With all of the planets being discovered around other stars, it is natural to wonder what might have happened differently there than here. In fact, it is somewhat strange to find that many of the planets that have been discovered in past years are gas giants (like Jupiter, Saturn, Uranus, and Neptune) that orbit their star closer than Mercury orbits our Sun. We have taken our curiosity one more step - we have tried to see what would happen if one of these planets were to be dragged into the star.
The obvious answer is: it will melt! But there is interest in how long it takes the planet to be stripped away. Jupiter in fact seems to have more than its fair share of heavy elements (anything other than hydrogen and helium: for example, carbon, nitrogen, oxygen, iron, ...). If planets around other stars are like Jupiter in that respect, and a planet that falls into a star is dissolved fairly close to the star's surface, these heavy elements can leave their signatures on the light coming from the star. So in principle we might be able to determine if a star has eaten a planet!
The images above show how Jupiter gets distorted by its passage through the envelope of a star at an orbital speed of about 400 kilometers per second. (That is pretty close to one million miles an hour!) The planet has been sliced in half to show you some detail of the interior: "hotter" colors indicate gas of higher density. The first image occurs about 2 hours after the start of the simulation, and the last is after almost 5 hours. Quite quick... (Thanks to Alan Kendall for producing these images.)
Binary stars are systems in which two stars circle each other as a result of their gravitational attraction for each other. There are binary stars that appear to be peculiar though - they orbit very closely together (moving around each other in less than a day!) even though one of the "stars" is a burnt-out hulk, which must have been much larger during its life.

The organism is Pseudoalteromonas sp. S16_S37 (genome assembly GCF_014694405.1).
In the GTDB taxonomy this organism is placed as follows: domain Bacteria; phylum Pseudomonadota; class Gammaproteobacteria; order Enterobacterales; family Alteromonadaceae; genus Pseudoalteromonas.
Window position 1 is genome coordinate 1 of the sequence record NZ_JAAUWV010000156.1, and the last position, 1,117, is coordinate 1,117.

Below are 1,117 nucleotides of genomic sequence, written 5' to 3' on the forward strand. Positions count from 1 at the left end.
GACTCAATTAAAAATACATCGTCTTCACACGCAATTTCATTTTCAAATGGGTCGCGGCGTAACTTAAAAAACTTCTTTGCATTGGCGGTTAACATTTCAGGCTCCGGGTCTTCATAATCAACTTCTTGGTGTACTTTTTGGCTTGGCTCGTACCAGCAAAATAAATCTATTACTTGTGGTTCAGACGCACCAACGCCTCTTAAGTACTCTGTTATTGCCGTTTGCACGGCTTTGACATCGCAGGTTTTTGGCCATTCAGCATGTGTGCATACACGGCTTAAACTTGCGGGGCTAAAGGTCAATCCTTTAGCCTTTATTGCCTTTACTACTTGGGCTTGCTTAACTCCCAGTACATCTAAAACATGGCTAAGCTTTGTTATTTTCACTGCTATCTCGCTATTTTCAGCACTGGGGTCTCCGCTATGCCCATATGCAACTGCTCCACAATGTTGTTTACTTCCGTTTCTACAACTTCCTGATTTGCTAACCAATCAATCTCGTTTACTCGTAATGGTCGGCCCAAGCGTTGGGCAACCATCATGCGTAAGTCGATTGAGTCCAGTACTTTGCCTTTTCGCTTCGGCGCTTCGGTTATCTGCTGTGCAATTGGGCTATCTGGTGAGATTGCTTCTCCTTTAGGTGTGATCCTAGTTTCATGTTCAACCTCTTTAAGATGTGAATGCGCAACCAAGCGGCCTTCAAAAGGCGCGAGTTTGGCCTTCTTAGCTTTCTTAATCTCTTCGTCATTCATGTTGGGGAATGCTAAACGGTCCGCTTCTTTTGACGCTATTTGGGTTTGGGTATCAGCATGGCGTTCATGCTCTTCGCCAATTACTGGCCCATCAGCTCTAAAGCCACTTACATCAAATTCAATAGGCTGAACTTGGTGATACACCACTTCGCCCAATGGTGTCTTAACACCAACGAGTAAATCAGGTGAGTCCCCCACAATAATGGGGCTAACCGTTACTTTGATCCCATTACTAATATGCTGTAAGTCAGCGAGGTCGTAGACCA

Such binary stars may look peaceful now, but we can infer that their pasts were violent. As stars grow old, they tend to expand to enormous size - hundreds of times the size of our own Sun. If one of the stars in a binary system were to expand in this way, the surfaces of the two stars would get close enough together that the smaller size star will pull much of the larger star's gas away, and even fling it out into space. In the process of doing this though, the drag from the gas causes the smaller star to spiral into the other star, causing more mass to be thrown outwards. Eventually, the smaller star can even strip the majority of the gas away from the larger star, leaving it a much smaller, burnt-out "white dwarf".
With my collaborators, I have carried out simulations of the process by which the small star strips gas off of the larger one, and spirals closer to it. A movie can be found below:
Blue stragglers are peculiar stars that are found in many places in the galaxy. On the surface they appear to be aging gracefully, but are too bright and too blue relative to most of their neighbors. This seems to imply they are younger or more massive. It is known that some of the blue stragglers are actually "contact binaries" - two stars that are orbiting so closely together that their surfaces merge together. This hint seems to tell us that blue stragglers may be more massive than their neighbors in general.
Number of accesses: